Branding for Good News - Issue 13
13 Jun 2008|Added Value
Consensus without commitment on climate change was the result of this year’s G8 summit in Hokkaido, Japan. Whilst agreement has been made to adopt a goal of cutting greenhouse gas emissions by at least 50% by 2050, many questions about the target remain: like which year will the 50% cut be measured against, and clarity on what the shorter term goals need to be to reach the target?
As the threat of recession hits the headlines globally, many are asking whether sustainability will become an early casualty. There are key differences between previous recessions and now; one being that companies are much more sophisticated in the way they are tackling sustainability in response to growing consumer demand. From CEO’s down, it’s becoming more embedded in the way they think about the future, taking action to embed environmental and social issues into their core strategy, for the long-term benefit of their business.
For example, automakers Renault and Nissan have entered a partnership to bring electric vehicles to Portugal and develop a nationwide vehicle-charging infrastructure. Working with the Portuguese government , the Renault-Nissan Alliance has committed to mass marketing electric vehicles in Portugal by 2011. Early this year, the Alliance announced similar partnerships with Project Better Place and the governments of Israel and Denmark.
Here in the UK, 37 of the biggest food and drink companies including Coca Cola, Nestle, Coors, Northern Foods, Heinz and Asda have joined forces to rethink distribution. Signing up to the IGD’s Sustainable Distribution Initiative, the transport scheme will result in the removal of 800 trucks from UK roads this year, saving about 23 million litres of diesel fuel per year, claims IGD.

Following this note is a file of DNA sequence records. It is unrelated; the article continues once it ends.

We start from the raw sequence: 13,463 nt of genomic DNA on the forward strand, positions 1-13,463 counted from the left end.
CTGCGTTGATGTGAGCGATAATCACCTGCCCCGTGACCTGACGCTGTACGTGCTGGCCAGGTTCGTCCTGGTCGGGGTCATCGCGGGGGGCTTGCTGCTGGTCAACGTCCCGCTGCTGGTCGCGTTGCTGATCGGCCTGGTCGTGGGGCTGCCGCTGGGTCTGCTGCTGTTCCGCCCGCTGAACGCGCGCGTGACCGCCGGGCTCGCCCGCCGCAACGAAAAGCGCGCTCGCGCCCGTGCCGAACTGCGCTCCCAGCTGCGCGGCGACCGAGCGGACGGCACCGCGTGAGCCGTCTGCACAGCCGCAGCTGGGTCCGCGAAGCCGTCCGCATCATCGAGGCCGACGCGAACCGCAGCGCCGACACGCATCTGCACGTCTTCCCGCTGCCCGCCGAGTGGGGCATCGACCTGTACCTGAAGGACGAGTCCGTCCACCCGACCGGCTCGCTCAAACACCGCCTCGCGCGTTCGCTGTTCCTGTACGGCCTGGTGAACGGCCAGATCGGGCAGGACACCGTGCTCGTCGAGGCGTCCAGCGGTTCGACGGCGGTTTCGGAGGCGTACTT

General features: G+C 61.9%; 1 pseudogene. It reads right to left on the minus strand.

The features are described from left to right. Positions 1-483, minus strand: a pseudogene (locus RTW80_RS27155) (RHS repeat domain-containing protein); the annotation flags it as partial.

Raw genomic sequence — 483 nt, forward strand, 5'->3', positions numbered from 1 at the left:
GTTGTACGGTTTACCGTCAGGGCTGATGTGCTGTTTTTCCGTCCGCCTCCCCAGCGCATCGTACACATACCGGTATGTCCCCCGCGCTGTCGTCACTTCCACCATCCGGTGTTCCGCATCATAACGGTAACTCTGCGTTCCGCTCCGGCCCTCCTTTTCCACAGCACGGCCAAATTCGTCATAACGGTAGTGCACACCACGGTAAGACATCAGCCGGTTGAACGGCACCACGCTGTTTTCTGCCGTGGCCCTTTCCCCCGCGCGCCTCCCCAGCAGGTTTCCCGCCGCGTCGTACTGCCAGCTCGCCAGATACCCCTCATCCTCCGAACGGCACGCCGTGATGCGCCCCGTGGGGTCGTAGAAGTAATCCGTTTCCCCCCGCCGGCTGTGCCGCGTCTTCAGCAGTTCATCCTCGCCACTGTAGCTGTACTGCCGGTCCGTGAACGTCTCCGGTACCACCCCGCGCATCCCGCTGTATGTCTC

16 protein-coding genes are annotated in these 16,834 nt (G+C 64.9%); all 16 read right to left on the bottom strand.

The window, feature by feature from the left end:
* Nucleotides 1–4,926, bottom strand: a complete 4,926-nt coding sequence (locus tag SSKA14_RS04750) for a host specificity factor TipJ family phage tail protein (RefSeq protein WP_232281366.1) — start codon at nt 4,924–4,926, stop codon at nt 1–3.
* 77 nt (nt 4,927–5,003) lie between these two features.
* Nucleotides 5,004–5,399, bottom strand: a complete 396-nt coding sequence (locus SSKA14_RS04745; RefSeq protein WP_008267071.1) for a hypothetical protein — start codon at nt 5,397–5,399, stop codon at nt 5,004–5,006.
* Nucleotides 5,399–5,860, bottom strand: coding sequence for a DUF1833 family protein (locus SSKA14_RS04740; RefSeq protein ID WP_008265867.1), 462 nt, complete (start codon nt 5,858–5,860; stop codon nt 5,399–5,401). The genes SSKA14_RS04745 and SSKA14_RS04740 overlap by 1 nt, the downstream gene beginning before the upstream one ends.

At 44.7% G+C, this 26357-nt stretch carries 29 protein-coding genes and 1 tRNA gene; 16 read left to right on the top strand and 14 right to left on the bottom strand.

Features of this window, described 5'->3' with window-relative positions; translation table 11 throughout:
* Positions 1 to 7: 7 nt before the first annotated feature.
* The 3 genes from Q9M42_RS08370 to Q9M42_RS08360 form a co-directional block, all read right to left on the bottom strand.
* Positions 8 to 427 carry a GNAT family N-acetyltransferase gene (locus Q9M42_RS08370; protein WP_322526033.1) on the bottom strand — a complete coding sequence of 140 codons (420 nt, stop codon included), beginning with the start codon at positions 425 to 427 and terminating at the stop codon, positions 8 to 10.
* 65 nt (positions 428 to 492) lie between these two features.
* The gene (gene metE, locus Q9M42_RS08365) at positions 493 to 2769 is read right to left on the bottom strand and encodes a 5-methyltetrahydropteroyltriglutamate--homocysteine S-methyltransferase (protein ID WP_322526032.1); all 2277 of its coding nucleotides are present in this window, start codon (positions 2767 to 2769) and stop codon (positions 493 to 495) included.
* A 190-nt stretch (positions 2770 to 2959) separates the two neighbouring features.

The Value Equation
The shock profit warning from M&S this month is likely to be the first of many, as the harsh effects of the economy take hold. Household budgets are tightening, creating uncomfortable trade-offs between emotional desires and a rational perspective of what’s left in the wallet. Consumers’ principles on the environment are also being tested, due to the perceived lack of good value sustainable products on offer or practical solutions which can save money. Fiona Davies-Baker, Added Value believes brands need to take a fresh look at the value equation to see how sustainability can be integrated. Read more…
CEOs and heads of marketing alike understand that long term trends, particularly climate change, affect the health of their business in the future. So they’re measuring their carbon footprint, trying to reduce travel and exploring new approaches to packaging. However, Mallen Baker, Development Director at BITC, believes brands need to recognise their influence, if not control, over what their customers do, and should start to find ways to exercise that influence. Read more…
Entrepreneurs and big brands innovating for a sustainable future. Take a look…
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